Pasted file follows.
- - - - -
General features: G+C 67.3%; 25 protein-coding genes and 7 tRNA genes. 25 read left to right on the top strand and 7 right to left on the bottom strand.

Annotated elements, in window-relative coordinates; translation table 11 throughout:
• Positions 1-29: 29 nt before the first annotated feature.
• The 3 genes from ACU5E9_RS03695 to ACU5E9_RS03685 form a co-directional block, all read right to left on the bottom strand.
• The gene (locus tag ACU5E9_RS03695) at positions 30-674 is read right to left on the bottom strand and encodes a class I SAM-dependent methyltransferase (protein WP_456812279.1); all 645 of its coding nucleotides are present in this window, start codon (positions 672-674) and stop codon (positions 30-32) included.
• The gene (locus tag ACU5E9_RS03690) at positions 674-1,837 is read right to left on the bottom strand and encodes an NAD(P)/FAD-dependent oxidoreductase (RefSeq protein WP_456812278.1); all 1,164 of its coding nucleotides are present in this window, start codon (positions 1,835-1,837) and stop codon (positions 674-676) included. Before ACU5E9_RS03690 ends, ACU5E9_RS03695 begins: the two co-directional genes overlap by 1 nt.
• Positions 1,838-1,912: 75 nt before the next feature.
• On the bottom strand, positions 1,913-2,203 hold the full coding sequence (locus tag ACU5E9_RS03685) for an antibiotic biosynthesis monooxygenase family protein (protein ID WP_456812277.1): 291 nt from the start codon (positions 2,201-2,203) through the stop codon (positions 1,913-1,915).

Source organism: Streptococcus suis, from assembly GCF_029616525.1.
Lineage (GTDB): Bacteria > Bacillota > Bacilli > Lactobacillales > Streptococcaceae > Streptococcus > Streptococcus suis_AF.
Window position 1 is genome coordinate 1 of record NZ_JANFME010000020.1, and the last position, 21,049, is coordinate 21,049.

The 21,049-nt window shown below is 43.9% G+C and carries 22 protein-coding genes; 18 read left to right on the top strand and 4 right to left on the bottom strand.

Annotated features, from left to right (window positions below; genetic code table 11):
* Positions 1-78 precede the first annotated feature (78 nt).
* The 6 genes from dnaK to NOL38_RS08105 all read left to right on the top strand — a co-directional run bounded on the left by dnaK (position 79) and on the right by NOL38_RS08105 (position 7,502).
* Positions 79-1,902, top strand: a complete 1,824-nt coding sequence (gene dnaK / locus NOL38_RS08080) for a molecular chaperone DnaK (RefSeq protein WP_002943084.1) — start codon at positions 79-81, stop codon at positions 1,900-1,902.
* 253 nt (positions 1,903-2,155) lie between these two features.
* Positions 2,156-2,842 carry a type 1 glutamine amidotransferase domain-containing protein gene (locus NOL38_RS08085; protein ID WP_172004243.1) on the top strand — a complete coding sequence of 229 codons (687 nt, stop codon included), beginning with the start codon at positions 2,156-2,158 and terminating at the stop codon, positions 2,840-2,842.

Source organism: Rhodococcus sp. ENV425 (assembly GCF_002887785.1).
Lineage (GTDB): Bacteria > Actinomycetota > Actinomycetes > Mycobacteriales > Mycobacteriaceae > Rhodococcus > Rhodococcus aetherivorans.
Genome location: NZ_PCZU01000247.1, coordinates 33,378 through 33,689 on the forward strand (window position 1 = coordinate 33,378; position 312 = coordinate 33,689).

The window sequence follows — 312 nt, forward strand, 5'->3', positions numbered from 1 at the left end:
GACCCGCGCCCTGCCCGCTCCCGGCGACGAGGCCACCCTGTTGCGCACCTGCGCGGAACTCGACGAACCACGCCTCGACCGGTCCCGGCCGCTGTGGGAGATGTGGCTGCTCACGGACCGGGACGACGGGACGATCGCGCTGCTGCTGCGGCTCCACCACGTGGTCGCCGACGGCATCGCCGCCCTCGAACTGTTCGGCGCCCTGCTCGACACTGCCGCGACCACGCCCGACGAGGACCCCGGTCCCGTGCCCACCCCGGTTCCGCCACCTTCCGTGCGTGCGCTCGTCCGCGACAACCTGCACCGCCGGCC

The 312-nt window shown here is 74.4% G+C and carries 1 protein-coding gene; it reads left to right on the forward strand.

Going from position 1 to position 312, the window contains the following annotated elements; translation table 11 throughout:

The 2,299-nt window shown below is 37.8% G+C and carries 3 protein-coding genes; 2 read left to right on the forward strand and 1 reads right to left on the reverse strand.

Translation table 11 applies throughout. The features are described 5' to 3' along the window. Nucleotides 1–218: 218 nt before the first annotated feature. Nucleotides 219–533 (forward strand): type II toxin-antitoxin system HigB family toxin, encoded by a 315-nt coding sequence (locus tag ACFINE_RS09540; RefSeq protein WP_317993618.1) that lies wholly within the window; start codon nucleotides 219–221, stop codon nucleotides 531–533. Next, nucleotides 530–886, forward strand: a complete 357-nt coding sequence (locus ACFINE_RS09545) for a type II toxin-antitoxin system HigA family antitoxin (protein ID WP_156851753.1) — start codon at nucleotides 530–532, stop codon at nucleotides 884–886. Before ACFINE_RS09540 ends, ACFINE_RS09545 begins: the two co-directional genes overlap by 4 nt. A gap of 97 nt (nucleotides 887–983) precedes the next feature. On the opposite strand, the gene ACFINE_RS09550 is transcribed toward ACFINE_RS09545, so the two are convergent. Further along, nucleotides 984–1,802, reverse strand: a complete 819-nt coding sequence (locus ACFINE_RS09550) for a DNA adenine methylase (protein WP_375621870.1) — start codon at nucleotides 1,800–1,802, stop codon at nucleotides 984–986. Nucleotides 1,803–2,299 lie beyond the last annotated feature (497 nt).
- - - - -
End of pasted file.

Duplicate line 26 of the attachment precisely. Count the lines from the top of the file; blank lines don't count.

The 2,299-nt window shown below is 37.8% G+C and carries 3 protein-coding genes; 2 read left to right on the forward strand and 1 reads right to left on the reverse strand.